Of course, snow and other forms of precipitation aren’t the only weather phenomena that rely on the atmosphere. In fact, weather is defined as the state of the atmosphere, so pretty much any weather occurrence that you can think of—including wacky ones like waterspouts or ball lightning—are due to the properties of the air in the atmosphere. The air’s temperature, pressure, and humidity all affect daily forecasts all around the world!

And let’s not forget the most important role of the atmosphere: as lovely as the sun is, without the atmosphere, it would kill all life on Earth! Within the atmosphere we can find ozone, a molecule made of three oxygen atoms. Atmospheric ozone absorbs high-energy ultraviolet (UV) radiation coming from the sun, which would otherwise cook us. And that’s not all; the northern and southern lights, also known as aurora borealis and aurora australis, are also caused by the atmosphere blocking radiation from the sun!

These auroras typically appear as bright, colourful streams of light that can be seen dancing across the sky when it’s dark. They occur at the two magnetic poles of the Earth, located at the tips of the northern and southern hemispheres. So what exactly causes these dazzling displays of light? It turns out that the sun will occasionally release charged particles into space, and when these particles collide with gas molecules in our atmosphere, they produce colourful light. Depending on which gases are involved in the collision and the altitude at which it occurs, different colours are produced: low-altitude oxygen molecules create the yellow-green colour most commonly seen, while high-altitude oxygen molecules create red light and nitrogen molecules create blue or purple-red light. So if you ever get the chance to see the northern lights, you can rest assured that they’re proof that our atmosphere is protecting us!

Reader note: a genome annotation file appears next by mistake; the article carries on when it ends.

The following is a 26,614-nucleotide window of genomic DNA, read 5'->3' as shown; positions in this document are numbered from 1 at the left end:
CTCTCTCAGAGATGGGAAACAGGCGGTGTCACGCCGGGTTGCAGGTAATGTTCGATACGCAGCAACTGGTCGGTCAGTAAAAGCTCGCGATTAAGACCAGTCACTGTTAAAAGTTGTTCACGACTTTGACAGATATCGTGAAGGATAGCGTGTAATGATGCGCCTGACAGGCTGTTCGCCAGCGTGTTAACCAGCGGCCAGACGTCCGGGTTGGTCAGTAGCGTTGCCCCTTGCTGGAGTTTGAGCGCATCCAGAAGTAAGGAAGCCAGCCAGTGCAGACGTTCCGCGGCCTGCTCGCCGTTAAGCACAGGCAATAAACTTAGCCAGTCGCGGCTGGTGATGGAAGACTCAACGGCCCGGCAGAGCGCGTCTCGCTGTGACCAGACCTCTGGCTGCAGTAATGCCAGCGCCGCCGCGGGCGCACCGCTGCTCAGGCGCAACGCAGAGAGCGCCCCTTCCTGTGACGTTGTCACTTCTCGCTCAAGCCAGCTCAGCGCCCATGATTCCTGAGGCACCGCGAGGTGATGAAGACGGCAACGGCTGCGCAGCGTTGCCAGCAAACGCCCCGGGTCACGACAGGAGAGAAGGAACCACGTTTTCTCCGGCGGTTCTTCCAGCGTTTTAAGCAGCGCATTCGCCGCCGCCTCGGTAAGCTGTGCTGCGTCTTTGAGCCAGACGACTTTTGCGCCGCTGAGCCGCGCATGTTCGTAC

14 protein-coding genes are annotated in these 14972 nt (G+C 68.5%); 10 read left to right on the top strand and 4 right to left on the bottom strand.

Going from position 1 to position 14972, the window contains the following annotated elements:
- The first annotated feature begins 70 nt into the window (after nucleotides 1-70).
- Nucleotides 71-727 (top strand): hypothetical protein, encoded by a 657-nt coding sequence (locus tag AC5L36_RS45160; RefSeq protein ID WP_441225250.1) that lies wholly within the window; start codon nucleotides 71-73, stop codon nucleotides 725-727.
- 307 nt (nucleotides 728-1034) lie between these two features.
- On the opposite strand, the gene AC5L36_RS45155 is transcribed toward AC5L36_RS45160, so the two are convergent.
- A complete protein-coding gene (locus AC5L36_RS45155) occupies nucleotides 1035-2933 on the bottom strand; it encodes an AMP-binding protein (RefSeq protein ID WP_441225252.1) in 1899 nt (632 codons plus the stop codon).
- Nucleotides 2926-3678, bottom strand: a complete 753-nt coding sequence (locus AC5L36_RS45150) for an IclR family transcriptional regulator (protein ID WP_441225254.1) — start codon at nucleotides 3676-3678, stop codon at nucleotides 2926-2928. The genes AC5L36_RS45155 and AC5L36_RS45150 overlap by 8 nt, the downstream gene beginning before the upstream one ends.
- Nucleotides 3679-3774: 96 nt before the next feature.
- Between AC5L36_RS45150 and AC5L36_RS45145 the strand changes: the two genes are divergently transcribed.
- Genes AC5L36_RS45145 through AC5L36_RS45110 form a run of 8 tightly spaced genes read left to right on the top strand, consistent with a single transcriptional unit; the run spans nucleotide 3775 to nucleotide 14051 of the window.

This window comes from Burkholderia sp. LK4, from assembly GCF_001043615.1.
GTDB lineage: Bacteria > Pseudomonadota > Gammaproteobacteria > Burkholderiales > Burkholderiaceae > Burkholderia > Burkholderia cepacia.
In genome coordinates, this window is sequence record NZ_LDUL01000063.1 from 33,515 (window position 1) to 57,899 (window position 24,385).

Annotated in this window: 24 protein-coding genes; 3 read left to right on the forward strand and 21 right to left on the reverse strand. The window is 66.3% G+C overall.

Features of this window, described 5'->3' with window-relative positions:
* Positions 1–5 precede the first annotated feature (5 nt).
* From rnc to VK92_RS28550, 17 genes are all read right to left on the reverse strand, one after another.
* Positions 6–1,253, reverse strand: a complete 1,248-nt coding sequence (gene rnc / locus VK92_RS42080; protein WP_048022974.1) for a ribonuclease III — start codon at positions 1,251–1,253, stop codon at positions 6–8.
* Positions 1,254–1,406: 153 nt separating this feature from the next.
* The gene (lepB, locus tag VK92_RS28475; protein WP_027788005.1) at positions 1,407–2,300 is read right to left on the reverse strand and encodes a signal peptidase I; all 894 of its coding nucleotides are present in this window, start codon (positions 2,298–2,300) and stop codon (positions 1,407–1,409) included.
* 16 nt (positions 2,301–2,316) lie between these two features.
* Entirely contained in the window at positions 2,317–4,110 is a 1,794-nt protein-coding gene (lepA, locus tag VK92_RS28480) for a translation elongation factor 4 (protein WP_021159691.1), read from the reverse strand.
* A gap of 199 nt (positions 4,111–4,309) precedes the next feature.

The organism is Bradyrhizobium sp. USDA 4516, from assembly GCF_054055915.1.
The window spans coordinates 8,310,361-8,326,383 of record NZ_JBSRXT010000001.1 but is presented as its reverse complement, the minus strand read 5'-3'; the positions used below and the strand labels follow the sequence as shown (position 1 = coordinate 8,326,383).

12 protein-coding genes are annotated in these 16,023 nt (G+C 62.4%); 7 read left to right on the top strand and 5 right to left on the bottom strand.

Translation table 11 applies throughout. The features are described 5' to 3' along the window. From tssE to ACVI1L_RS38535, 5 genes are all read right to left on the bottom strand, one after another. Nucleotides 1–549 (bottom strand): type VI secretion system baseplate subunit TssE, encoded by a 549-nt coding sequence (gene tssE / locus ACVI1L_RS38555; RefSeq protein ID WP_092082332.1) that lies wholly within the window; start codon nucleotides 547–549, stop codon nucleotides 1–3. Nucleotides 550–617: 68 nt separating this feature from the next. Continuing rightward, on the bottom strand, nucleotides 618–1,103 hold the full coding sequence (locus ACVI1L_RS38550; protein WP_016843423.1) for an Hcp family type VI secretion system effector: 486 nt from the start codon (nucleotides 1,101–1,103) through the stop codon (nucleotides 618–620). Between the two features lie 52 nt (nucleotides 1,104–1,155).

Whether it’s by providing oxygen, supporting the water cycle, or shielding us from the sun, the atmosphere has been protecting Earth for a very long time. The only thing that’s changed is that humans are now around to appreciate it! So the next time that you build a snowman or fly a kite, remember that it’s only possible because of our atmosphere, the cozy blanket of air surrounding Earth.

Sources:

  1. https://www.nationalgeographic.org/encyclopedia/atmosphere-RL/
  2. https://scijinks.gov/pressure/
  3. https://www.bbc.co.uk/bitesize/guides/z3n37hv/revision/4
  4. https://www.britannica.com/science/atmosphere/The-atmospheres-of-other-planets
  5. https://www.noaa.gov/education/resource-collections/freshwater/water-cycle
  6. https://nsidc.org/cryosphere/snow/science/formation.html
  7. https://www.metoffice.gov.uk/weather/learn-about/weather/types-of-weather/snow/how-does-snow-form
  8. https://www.fondriest.com/environmental-measurements/parameters/weather/
  9. https://courses.lumenlearning.com/geophysical/chapter/significance-of-the-atmosphere/
  10. https://www.northernlightscentre.ca/northernlights.html